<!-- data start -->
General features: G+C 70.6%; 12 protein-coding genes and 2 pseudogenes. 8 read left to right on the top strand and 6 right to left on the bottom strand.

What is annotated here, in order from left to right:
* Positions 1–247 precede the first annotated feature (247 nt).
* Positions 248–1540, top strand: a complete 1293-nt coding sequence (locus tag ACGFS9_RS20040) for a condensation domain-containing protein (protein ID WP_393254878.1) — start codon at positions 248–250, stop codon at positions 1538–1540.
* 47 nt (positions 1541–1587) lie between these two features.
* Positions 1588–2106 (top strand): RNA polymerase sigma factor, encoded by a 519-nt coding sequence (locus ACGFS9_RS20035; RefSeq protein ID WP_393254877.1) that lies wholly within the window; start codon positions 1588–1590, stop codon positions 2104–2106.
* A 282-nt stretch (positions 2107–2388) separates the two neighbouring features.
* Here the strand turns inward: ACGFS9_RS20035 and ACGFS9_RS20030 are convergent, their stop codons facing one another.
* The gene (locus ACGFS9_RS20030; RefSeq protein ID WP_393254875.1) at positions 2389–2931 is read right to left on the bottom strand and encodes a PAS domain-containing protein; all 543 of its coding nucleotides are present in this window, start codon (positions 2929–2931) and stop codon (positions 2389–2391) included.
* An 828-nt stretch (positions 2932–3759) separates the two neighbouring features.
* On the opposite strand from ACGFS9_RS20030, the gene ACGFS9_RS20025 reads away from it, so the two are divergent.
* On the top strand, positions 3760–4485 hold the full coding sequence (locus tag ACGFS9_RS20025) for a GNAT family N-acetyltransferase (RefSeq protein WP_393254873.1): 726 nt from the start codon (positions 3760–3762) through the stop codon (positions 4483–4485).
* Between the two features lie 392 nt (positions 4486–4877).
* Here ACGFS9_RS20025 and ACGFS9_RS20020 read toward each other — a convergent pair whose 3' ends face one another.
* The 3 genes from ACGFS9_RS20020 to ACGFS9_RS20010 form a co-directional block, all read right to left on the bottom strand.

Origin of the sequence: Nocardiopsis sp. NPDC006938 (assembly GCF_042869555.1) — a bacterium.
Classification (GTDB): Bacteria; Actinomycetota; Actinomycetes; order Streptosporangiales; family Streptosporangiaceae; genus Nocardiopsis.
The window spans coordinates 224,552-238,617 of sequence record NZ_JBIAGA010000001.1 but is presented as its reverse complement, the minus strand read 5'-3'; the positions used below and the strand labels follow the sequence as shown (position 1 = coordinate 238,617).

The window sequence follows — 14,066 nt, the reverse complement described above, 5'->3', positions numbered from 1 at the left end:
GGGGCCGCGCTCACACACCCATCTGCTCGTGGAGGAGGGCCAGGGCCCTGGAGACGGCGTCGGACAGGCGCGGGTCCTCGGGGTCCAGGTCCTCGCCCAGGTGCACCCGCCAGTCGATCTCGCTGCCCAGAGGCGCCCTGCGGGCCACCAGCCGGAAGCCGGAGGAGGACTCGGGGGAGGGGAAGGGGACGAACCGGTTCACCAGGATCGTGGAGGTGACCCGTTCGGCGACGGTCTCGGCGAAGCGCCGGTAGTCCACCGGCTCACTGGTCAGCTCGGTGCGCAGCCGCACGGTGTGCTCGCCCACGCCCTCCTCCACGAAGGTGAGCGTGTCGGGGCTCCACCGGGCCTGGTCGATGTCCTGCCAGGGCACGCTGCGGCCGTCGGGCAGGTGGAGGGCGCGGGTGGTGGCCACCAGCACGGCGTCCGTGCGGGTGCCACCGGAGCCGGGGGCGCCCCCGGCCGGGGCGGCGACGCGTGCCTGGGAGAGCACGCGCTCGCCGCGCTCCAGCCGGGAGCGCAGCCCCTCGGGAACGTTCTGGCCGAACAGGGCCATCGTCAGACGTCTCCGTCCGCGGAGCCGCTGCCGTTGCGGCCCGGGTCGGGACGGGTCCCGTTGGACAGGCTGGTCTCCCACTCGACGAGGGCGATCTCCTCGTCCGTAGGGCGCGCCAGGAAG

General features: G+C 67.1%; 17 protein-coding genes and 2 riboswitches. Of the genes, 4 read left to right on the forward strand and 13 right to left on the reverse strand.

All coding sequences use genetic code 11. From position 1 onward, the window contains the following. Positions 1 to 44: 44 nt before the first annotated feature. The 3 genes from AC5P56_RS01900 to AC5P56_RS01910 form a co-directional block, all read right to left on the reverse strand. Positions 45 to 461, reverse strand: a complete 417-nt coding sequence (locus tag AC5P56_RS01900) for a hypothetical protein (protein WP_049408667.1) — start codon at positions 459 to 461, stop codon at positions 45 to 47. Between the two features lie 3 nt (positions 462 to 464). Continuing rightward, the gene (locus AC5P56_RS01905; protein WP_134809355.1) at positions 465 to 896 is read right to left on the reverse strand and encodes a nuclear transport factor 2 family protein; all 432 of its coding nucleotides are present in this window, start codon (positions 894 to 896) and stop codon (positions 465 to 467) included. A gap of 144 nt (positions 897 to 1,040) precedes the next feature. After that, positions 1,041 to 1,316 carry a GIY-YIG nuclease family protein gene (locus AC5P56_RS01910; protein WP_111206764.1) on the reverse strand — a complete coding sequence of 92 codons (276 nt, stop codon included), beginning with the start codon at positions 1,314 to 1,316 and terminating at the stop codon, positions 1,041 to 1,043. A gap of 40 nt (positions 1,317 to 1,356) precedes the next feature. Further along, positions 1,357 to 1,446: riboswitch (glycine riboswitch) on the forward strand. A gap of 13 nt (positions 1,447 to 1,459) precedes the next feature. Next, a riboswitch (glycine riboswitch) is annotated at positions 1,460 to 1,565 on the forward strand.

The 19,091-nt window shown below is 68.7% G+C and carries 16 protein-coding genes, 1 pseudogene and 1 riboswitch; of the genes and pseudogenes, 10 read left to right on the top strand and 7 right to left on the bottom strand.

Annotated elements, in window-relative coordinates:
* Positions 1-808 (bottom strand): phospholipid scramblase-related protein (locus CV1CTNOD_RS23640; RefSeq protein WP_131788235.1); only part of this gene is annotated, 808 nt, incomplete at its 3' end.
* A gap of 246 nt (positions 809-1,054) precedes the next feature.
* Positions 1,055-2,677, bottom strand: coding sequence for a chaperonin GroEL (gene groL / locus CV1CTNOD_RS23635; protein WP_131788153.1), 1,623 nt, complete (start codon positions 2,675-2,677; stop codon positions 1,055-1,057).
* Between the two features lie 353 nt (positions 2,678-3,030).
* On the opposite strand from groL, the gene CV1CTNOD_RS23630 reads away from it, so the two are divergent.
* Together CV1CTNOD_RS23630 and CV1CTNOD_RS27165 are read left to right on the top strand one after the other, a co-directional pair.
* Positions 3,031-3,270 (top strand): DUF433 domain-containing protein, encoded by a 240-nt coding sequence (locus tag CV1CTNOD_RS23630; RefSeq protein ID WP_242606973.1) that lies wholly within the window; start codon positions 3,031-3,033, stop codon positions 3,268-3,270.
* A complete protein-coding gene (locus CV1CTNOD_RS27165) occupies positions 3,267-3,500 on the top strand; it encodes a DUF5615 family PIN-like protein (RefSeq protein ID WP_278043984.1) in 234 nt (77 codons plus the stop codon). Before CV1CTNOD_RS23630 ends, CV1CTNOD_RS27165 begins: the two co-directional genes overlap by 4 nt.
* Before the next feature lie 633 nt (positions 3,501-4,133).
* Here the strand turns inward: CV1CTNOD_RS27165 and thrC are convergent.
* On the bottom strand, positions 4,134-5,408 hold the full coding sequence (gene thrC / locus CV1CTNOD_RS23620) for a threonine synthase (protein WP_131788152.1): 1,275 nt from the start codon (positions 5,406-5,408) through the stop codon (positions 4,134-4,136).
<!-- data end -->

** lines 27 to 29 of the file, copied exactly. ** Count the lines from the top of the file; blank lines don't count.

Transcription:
* Positions 1,055-2,677, bottom strand: coding sequence for a chaperonin GroEL (gene groL / locus CV1CTNOD_RS23635; protein WP_131788153.1), 1,623 nt, complete (start codon positions 2,675-2,677; stop codon positions 1,055-1,057).
* Between the two features lie 353 nt (positions 2,678-3,030).
* On the opposite strand from groL, the gene CV1CTNOD_RS23630 reads away from it, so the two are divergent.